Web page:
Doctor concerns mount as parents reject Vitamin K shot

vitamin K
An undated photo shows a packaged dose of vitamin K.


GRAND RAPIDS, Mich. (WOOD) — A decision made in the moments after a baby is born is raising concerns from some West Michigan doctors.

The minutes after childbirth are a whirlwind: the umbilical cord is cut, the baby’s heart rate, breathing, reflex response and color are all analyzed, and most babies will get an injection of vitamin K.

But as many women take more control of what happens during childbirth, some parents are saying “no” to the vitamin K shot.

“You hear vitamin. That sounds good, right? Vitamins are great but this particular vitamin has a black box warning,” said mother of four Laura Roush.

Roush gave birth to all of her children at the same hospital where she was also born. The hospital was the same, but Roush’s views and delivery room decisions changed over the years.

Roush’s first three children had the vitamin K shot.

“That last one was the only one that did not. And he’s fantastic,” she said.

WHY VITAMIN K?

Roush isn’t alone, which is why one pediatrician is worried.

“Vitamin K is given to prevent what we call ‘hemorrhagic disease’ of the newborn,” said Dr. Dan McGee of Helen DeVos Children’s Hospital.

Dr. Dan McGee
Dr. Dan McGee of the Helen DeVos Children’s Hospital discusses the benefits of vitamin K.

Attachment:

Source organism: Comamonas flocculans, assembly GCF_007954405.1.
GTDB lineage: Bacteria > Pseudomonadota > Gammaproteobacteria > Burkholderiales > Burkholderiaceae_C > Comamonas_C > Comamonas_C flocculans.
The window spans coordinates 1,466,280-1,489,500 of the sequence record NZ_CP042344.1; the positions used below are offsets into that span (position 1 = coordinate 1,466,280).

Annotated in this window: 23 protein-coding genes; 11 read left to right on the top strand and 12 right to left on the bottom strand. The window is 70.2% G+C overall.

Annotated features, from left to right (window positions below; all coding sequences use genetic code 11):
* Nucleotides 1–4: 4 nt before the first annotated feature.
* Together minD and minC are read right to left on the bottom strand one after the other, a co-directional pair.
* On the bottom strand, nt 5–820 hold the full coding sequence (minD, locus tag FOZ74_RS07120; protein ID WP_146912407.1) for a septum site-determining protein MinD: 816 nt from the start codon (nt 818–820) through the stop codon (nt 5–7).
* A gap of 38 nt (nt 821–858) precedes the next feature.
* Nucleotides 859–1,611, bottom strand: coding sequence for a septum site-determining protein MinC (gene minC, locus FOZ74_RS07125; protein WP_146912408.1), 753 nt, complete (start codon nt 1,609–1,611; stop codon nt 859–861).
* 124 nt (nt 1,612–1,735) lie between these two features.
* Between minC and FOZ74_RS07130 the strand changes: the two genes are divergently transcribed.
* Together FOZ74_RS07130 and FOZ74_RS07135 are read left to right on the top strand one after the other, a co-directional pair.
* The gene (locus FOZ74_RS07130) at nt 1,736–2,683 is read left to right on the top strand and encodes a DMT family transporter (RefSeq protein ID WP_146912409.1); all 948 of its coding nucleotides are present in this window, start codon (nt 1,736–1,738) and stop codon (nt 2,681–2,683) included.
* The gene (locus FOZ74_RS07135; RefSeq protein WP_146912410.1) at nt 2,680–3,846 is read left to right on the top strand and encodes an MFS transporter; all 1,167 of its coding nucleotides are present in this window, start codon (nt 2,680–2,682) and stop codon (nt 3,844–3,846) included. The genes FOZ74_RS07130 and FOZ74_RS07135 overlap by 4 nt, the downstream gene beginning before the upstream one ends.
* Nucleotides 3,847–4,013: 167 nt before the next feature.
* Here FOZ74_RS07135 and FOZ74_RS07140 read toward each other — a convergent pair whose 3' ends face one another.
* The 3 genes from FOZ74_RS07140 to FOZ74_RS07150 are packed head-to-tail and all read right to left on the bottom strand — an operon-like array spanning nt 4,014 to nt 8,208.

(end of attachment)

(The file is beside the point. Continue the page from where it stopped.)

McGee says babies are born with insufficient amounts of vitamin K, which is used to help the blood clot. He says babies who don’t receive vitamin K are at higher risk for internal bleeding that can cause permanent disability and even death.

“It’s surprising people are objecting to this. This is something we’ve been doing since the 1950s,” said McGee.

THE STUDIES

But in the 1990s, a study tied vitamin K to an increase risk for leukemia. Multiple studies disproved it, but that initial information is giving some parents pause.

“Sadly too, a lot of the questions that I think that I have asked about this particular topic are not easily answered. You know, they’re not readily available answers,” said Roush.

A simple Google search of vitamin K pulls up drugs.com, where you will find information on “severe reactions” including fatal “gasping syndrome,” as well as the black box warning Roush mentioned.

QUESTIONS VS. RECOMMENDATIONS

“Any doctor you talk to is going to recommend what’s recommended by the American Pediatrics Association,” said Roush.

vitamin K
An undated photo shows a packaged dose of vitamin K.

The American Academy of Pediatrics recommends “Vitamin K be given to all newborn infants as a single, intramuscular dose of 0.5 to 1 milligram.”

However, Roush said her youngest child who did not receive vitamin K is also her healthiest child.

“Whether you believe in God or evolution, there is a reason that baby is born with low vitamin K. I would really like them to look at that and find the reason why,” said Roush.

For Dr. McGee, the case is closed.

“The vitamin K shot is given for a reason. It’s to help prevent a preventable problem. I don’t understand why people think we’re wrong on this.”

As far as adverse reactions to vitamin K, McGee says he has never heard of any. He said he has, however, seen multiple cases of intracranial bleeds due to the refusal of vitamin K.

—-

Online:

CDC on Vitamin K Deficiency Bleeding

Healthychildren.org: American Academy of Pediatrics vitamin K recommendations